Braun's usage is really high in Summer League. His role on the regular-season iteration of the Nuggets will be much more conducive to Braun's success. Alongside Nikola Jokic, Jamal Murray and company, Braun will be a far more efficient source of hustle, transition, cutting and spot-up buckets. It'll allow him to play within himself.
While shrugging off Braun's poor shooting off-the-dribble is justifiable, even his spot-up looks in Summer League have missed. Cold shooting has clearly shaken Braun's confidence. He was a career 74.9 percent free-throw shooter at Kansas, but he is connecting on just 55.6 percent through four Summer League contests. His three-point shooting has been abysmal -- it's very hard to sugarcoat shooting 12.5 percent on 6.0 threes per contest.
There remains a lot to like. His facilitation has been healthy. He's fighting for rebounds on both ends. He's drawing fouls quite well (4.5 FTA per game). He's accumulating defensive stats and playing good team defense.
In the same way that Josh Christopher saw more success in-season as a rookie with Houston, think of Braun as a complementary piece. Friday against Philadelphia, Braun led Denver in scoring with 11 points. There is a lot of talent on Denver's Summer League squad, it just hasn't consistently been functional. Braun's well-rounded contributions are more impressive than his poor shooting is concerning. His future outlook is arguably better.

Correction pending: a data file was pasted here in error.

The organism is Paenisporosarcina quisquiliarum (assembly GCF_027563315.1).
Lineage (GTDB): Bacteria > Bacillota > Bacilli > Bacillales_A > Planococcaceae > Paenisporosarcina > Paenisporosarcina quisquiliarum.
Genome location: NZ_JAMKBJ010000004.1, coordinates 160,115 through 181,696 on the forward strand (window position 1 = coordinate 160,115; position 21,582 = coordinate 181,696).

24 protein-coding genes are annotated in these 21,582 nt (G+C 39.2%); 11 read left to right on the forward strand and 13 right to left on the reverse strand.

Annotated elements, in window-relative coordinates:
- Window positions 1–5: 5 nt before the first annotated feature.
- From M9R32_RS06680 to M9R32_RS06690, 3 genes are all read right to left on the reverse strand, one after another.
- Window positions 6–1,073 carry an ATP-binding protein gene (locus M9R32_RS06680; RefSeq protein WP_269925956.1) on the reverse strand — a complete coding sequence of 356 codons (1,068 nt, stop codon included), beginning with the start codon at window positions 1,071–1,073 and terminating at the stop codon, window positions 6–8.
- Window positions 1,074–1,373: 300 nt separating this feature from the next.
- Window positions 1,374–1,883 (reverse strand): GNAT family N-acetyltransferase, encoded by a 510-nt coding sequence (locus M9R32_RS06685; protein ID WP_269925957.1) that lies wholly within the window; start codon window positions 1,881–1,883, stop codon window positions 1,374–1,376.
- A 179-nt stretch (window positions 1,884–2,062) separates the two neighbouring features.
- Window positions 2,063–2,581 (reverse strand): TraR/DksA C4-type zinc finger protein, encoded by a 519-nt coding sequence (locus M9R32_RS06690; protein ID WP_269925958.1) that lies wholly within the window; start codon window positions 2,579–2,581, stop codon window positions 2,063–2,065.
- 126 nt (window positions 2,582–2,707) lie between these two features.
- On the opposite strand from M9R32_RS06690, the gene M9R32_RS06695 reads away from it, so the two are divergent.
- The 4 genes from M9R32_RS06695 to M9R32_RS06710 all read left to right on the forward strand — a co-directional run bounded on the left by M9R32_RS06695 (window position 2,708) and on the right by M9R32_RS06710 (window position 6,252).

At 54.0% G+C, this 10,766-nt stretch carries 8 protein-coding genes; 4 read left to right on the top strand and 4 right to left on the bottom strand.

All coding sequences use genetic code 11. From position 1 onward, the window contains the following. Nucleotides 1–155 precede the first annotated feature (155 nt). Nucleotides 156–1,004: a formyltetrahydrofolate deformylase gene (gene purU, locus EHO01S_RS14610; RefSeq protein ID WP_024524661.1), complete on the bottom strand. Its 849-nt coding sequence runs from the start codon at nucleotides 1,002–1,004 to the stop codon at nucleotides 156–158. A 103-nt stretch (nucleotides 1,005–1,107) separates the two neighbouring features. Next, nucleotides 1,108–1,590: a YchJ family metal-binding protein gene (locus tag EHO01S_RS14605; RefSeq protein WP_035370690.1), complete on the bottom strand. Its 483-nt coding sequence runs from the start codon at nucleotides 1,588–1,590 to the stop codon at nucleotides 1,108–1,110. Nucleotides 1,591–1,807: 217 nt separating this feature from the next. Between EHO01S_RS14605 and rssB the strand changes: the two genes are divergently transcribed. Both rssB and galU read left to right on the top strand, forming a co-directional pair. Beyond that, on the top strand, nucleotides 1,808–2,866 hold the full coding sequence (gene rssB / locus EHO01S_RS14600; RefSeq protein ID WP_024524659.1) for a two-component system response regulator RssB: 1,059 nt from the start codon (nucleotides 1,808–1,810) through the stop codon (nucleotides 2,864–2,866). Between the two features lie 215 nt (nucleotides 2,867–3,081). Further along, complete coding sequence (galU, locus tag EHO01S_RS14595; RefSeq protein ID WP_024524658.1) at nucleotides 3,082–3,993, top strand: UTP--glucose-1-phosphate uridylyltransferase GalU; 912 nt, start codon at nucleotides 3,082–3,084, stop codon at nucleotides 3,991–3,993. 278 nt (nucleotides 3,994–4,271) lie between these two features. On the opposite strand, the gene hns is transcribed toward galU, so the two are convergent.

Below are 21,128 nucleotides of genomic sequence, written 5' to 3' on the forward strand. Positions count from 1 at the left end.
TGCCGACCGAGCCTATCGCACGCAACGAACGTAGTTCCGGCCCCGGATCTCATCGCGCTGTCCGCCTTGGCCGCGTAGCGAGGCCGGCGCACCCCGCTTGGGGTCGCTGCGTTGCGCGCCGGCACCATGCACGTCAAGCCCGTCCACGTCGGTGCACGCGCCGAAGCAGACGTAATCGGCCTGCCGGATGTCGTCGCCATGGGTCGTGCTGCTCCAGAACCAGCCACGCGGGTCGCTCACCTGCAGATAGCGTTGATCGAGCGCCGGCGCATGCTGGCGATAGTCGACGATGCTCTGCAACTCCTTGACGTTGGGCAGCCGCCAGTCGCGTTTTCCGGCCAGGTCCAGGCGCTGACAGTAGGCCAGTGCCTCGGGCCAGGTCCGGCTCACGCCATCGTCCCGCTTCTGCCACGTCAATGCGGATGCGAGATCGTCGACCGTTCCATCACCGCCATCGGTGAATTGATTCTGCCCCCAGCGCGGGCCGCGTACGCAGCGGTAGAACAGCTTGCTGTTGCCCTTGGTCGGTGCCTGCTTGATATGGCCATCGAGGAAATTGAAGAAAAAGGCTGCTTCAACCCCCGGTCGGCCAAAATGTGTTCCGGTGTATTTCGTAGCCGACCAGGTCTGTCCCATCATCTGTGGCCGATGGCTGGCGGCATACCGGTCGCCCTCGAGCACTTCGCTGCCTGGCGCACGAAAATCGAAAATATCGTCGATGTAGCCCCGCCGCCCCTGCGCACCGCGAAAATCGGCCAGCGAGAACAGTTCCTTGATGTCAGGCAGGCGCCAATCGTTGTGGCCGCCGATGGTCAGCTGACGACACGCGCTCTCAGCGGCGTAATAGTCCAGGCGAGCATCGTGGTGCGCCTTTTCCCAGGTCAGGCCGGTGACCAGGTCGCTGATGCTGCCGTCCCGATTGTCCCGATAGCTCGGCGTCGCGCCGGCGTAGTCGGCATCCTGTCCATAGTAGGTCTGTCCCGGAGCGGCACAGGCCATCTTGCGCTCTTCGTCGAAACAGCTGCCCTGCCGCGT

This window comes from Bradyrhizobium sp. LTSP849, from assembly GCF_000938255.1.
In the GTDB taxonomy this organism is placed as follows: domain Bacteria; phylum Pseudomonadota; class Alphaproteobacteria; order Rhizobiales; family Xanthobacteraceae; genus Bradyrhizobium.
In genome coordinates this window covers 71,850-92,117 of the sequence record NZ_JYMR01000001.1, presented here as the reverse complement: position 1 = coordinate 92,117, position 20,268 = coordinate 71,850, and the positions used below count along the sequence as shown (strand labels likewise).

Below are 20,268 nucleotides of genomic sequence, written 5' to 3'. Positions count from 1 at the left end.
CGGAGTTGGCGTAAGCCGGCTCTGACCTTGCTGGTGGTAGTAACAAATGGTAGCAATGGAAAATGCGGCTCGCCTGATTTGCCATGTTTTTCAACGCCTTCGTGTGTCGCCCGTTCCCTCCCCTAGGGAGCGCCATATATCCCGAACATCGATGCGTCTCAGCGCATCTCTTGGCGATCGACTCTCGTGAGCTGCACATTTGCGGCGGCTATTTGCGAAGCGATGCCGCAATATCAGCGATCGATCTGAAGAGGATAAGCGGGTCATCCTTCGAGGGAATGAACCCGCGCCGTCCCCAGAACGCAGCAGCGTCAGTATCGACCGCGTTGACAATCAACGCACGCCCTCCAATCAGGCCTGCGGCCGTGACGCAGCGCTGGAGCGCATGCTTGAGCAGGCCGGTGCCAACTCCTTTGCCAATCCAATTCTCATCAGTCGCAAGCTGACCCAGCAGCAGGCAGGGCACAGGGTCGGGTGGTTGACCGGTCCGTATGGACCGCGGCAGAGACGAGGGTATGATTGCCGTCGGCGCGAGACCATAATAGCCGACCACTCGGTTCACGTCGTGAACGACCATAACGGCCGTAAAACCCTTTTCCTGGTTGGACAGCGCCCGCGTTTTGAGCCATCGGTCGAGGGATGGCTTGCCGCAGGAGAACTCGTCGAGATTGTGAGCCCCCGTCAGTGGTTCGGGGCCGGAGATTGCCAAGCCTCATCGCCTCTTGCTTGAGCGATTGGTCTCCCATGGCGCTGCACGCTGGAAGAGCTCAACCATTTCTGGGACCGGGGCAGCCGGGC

Christian Koloko, Raptors
Summer League stats: 7.0 points, 32.3 FG% (2.5-7.8 FG), 4.3 rebounds, 1.3 assists, 2.3 steals, 2.8 blocks, 1.0 TO
Koloko experimented with his jump shot throughout Summer League. It didn't go well. Attempts to expand his range resulted in a lot of misses, but the effort is valiant and will be ongoing for the 22-year-old.
More concerning is a lack of offensive impact inside for Koloko. On multiple occasions around the basket he was swatted by smaller wings. Koloko was a non-factor of the offensive glass.